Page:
Bush's unwillingness to contribute fully both to his own program and to international efforts is consistent with his record: According to a 1999 Salon story, while in Texas, Bush was the only governor who did not participate in a campaign by the nonprofit organization Children Uniting Nations, which seeks to help Africans suffering from AIDS. Then, in March 2002, retiring Senator Jesse Helms of North Carolina called for $500 million to be disbursed that summer for drugs to help HIV–positive pregnant women in Africa avoid transmitting the virus to their babies. That summer, while Helms was in and out of the hospital, the White House negotiated the emergency AIDS funding from $500 million down to $200 million, which Congress approved. But Bush declined to release that money, announcing that he would instead request funding -- in future fiscal years -- for the prevention of HIV transmission from mother to child. As of this March, the United States had contracted out only $134 million for that program.

In January 2003, Bush finally called the AIDS epidemic an emergency, but it would be 13 months until $350 million was released. “Four and a half million people have died since Bush's announcement, and 10 million have died since he became president,” says Paul Zeitz. “And in that time the U.S. has gotten about 1,000 people on treatment.”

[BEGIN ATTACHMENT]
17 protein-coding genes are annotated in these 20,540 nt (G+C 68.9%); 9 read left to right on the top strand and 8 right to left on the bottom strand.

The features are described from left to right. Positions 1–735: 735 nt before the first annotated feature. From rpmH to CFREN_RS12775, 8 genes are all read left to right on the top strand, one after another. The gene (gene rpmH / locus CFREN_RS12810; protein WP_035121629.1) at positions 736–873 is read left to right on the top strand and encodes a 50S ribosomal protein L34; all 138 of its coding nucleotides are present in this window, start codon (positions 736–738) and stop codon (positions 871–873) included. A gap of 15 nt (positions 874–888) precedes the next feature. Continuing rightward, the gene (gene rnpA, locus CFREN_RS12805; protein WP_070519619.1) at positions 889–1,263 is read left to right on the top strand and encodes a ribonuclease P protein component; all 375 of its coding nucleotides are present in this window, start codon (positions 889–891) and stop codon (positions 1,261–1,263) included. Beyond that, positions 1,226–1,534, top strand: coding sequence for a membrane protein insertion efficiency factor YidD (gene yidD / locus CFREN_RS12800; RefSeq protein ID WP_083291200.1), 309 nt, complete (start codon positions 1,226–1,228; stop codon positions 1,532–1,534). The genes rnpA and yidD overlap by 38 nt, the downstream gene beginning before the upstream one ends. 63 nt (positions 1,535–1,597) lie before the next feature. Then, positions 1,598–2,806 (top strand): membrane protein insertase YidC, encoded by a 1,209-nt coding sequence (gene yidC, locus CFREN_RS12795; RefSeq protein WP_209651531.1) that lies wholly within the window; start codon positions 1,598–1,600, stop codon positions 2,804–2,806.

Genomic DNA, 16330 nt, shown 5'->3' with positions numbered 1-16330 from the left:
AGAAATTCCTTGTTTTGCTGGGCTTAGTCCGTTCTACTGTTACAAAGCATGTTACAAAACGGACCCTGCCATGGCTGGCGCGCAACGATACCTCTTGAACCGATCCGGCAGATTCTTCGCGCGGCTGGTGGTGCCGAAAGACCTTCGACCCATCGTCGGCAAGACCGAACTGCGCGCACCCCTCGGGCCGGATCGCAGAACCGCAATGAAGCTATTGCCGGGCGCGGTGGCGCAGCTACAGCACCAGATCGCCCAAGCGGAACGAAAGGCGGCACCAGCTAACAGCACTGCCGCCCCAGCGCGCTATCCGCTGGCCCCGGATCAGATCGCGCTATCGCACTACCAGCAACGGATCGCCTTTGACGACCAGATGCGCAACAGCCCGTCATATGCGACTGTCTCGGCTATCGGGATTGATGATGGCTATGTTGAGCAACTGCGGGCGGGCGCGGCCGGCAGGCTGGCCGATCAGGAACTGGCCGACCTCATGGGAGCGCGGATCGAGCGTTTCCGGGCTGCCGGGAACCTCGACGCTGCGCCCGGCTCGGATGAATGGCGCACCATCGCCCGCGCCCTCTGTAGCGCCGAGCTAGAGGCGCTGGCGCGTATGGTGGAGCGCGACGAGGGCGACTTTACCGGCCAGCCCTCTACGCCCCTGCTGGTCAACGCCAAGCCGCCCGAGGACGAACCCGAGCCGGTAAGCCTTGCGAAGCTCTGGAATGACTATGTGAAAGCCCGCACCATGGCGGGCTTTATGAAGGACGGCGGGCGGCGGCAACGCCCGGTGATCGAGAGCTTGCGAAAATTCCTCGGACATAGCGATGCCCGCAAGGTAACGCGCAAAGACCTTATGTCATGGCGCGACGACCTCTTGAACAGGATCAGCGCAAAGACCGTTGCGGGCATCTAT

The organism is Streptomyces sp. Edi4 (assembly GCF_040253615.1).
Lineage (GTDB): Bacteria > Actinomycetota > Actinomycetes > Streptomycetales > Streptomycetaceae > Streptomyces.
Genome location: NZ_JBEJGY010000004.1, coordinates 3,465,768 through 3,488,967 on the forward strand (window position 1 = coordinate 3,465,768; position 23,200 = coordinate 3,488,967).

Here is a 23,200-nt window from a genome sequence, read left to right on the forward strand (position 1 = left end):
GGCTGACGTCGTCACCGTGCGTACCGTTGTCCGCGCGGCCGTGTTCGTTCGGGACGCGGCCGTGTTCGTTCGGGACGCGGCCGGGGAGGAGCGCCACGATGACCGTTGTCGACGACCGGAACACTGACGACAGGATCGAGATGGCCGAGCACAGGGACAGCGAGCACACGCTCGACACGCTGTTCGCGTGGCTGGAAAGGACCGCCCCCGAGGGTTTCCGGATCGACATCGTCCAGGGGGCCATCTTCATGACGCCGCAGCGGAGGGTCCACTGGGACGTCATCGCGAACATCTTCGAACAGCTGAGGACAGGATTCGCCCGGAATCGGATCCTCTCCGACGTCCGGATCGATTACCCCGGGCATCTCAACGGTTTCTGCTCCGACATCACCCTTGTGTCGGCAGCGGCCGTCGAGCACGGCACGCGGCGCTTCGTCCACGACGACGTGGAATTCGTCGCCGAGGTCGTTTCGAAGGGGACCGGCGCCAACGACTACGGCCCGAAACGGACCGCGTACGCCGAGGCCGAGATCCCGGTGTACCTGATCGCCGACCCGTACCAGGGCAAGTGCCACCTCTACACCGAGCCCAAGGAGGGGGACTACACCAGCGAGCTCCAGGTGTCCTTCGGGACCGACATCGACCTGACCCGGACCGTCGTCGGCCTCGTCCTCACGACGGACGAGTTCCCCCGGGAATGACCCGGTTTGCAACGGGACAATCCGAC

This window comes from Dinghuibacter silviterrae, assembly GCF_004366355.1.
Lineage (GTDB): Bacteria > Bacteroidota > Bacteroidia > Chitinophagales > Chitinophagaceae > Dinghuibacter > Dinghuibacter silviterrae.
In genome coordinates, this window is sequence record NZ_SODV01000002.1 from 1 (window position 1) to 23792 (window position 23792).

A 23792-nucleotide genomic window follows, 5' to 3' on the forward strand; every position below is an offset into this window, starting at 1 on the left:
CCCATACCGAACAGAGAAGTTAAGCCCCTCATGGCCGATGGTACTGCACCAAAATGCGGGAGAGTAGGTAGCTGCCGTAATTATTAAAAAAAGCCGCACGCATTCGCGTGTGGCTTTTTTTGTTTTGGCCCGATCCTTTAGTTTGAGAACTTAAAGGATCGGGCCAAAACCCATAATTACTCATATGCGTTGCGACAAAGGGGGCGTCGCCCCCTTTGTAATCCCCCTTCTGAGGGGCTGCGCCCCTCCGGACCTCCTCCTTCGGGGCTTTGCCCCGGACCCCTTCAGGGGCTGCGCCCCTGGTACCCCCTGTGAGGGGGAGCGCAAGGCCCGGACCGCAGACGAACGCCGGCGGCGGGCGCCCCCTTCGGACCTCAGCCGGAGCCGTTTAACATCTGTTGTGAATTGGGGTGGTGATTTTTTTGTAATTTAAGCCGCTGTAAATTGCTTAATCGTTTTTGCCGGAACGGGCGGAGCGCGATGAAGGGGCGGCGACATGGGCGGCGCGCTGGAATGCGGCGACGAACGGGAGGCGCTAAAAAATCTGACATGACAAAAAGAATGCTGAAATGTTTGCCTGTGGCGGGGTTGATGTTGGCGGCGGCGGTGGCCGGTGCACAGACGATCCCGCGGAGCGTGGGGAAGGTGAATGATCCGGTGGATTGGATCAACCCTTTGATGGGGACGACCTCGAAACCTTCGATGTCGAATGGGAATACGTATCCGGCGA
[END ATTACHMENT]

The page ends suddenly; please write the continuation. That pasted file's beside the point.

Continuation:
But the funding shortcomings and slow response are only part of the problem: Another obstacle, as with nearly every other global effort, is the Bush administration's insistence on working alone. In the case of AIDS, Bush has kept his distance from the Global Fund and leading AIDS agencies because they promote a “bottom-up” approach, meaning local stakeholders -- including government, businesses, and community groups -- meet and develop a plan to scale up their country's public-health system. The White House, on the other hand, is trying to create an AIDS program that is managed from inside the Beltway. And the reason for that is almost entirely ideological. When it comes to how to prevent and treat AIDS, Bush's positions are driven by the “pro-family” agenda of the American right, putting the White House and the global AIDS community into open debate.

To begin with, international agencies and the U.S. government can't even agree on whether condoms are essential to preventing the spread of AIDS. Speaking at a recent dinner in Berlin sponsored by the Global Business Coalition on HIV/AIDS, Tobias reflected the White House view when he said, “Statistics show that condoms really have not been very effective,” adding that “it's been the principal prevention device for the last 20 years, and I think one needs only to look at what's happening with the infection rates in the world to recognize that has not been working.” Under PEPFAR, condoms will be distributed only to unspecified “high-risk” groups.

But public-health experts counter that the rise of HIV is not a consequence of the focus on condoms, but rather of inadequate government attention to HIV prevention more generally. In the 1990s, Uganda was able to limit the spread of HIV through an intensive “ABC” campaign asking people to “Abstain, Be faithful, or use Condoms.” While Bush officials point to Uganda's “A” as a model for other African programs, studies of Uganda's success -- most recently in the April 30 issue of Science magazine -- have shown that increased condom use in Uganda, in conjunction with a measured reduction in sexual partners, or “zero-grazing,” as it was called, helped reduce the number of infections there.